Offender Management Service and the Welsh Assembly). Subscription total
Details of the impact
Improving government communications with service users
The reputation of the Department of Typography's research in public
information design led to direct approaches by UK Government departments
for assistance with communication to improve their services.
• 2010-11 Supporting equality in prisons: Race Equality Advisory
Group (REAG), part of the National Offender Management Service (NOMS)
Two projects were commissioned from Simplification Centre by REAG to
improve equality and transparency in treatment of prisoners. (Both
projects were collaborations with professional design consultancy, Text
Matters, who implemented our research-based methods.)
1) Translation of a paper-based documentation process to an online,
interactive tool kit (the NOMS Equality Impact Assessment Tool, NEAT) that
facilitates incident recording, management and tracking for Britain's
90,000 prisoners. Our problem-solving approach to forms design ensured
usability of the interface and transparency of the reports produced by the
tool. NEAT was listed as a `Key Achievement' in the NOMS Equalities
Annual Report for 2009-10 and was implemented nationally via NOMS
Ensuring Equality Instruction, 14 April 2011.
2) Stemming from the success of NEAT, the research team worked with NOMS
REAG to create a shared checklist, ReCoDe (Request, Context, Decision),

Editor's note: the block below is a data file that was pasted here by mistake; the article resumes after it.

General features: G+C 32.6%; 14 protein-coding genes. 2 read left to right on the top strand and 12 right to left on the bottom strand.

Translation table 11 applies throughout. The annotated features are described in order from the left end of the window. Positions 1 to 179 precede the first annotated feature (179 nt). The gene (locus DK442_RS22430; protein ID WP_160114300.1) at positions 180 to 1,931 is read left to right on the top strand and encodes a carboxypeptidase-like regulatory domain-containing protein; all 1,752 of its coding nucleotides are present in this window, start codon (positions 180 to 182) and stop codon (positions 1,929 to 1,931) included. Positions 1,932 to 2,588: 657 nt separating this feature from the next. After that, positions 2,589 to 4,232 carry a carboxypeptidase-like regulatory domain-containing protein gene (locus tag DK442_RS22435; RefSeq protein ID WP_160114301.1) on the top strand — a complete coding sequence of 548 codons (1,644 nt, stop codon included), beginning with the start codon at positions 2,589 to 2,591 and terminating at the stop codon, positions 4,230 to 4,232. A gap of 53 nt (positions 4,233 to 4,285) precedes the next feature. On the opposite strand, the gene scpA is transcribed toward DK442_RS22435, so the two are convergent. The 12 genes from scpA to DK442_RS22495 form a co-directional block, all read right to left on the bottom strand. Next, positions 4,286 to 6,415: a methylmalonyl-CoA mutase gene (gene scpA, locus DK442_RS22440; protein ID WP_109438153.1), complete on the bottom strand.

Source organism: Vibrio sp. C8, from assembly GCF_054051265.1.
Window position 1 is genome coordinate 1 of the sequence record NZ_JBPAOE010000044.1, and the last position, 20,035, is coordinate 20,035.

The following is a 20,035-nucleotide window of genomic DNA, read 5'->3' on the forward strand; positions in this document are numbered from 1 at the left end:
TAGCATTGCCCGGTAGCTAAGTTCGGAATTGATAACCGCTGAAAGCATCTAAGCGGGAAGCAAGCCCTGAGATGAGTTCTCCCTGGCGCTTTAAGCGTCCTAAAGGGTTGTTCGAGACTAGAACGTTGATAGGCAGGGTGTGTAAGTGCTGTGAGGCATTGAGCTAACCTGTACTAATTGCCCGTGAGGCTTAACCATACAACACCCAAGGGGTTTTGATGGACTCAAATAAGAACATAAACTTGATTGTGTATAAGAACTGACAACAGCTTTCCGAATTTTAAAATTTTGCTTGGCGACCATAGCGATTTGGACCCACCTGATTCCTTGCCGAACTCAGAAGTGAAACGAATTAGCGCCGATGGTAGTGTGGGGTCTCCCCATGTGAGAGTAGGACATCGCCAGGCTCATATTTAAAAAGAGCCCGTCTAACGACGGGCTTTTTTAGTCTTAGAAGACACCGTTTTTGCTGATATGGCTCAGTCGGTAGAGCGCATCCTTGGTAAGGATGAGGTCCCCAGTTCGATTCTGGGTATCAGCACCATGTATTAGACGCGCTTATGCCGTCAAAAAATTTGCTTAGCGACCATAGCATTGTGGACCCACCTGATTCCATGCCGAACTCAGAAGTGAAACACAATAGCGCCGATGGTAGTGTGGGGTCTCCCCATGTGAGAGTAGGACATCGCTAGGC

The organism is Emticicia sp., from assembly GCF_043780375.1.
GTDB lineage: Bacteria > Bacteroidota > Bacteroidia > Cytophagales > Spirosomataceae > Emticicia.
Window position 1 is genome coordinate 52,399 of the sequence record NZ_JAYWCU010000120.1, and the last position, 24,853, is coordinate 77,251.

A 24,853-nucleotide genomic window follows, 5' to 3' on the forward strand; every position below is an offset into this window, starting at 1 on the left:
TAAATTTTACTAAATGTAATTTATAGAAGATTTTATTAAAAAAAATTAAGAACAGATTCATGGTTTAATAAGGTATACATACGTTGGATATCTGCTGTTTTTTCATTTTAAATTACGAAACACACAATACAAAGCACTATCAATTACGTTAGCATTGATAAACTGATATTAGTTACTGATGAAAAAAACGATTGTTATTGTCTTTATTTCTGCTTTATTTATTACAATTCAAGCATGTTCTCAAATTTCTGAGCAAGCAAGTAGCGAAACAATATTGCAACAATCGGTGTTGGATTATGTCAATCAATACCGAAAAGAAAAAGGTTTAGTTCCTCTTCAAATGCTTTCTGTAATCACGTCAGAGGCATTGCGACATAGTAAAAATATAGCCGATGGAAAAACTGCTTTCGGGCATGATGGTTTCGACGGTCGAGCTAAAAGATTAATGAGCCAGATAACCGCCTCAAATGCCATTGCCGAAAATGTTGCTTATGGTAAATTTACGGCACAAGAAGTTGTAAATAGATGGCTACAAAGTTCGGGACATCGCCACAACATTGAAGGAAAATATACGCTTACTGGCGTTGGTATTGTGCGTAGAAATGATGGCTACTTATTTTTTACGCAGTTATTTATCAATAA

for prisoners and officers to follow when prisoners make requests. The
checklist describes a sequence for dialogue to promote equitable handling
of requests across all prisoners. Pictorial communication tools
(influenced by our research expertise in Isotype) were prepared to explain
the process for both officers and prisoners. ReCoDE was first implemented
at Aylesbury and Cookham Wood prisons, with a positive response. The
Governor of Cookham Wood attributed a significant drop in the use of force
in her prison to the checklist and HM Inspector of Prisons (2011)
identified it as an example of good practice. ReCoDe was subsequently
taken up by Elmley Prison. The tool was evaluated independently by London
School of Economics' Mannheim Centre for Criminology, who reported very
positive outcomes where the tool had been implemented enthusiastically by
• 2012-13 Changing people's approach to job search: Cabinet Office